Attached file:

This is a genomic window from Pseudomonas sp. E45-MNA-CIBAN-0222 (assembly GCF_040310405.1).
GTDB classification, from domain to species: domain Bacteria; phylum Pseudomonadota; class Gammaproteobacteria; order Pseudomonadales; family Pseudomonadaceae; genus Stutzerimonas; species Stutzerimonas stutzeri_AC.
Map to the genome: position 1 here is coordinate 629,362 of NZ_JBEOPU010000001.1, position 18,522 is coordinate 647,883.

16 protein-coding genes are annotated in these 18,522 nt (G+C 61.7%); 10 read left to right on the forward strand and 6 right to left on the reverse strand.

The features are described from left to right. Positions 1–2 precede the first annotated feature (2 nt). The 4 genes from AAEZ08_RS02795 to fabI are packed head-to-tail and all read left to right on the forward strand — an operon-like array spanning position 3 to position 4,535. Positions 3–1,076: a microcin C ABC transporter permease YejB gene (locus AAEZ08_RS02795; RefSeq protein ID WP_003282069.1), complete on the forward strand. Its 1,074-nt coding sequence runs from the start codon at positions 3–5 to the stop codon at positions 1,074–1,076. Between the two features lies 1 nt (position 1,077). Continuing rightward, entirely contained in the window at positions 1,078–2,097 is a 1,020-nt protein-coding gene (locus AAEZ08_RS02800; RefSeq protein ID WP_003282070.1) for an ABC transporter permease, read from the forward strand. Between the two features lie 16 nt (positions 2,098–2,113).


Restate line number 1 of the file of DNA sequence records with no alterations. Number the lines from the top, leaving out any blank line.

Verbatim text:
This is a genomic window from Pseudomonas sp. E45-MNA-CIBAN-0222 (assembly GCF_040310405.1).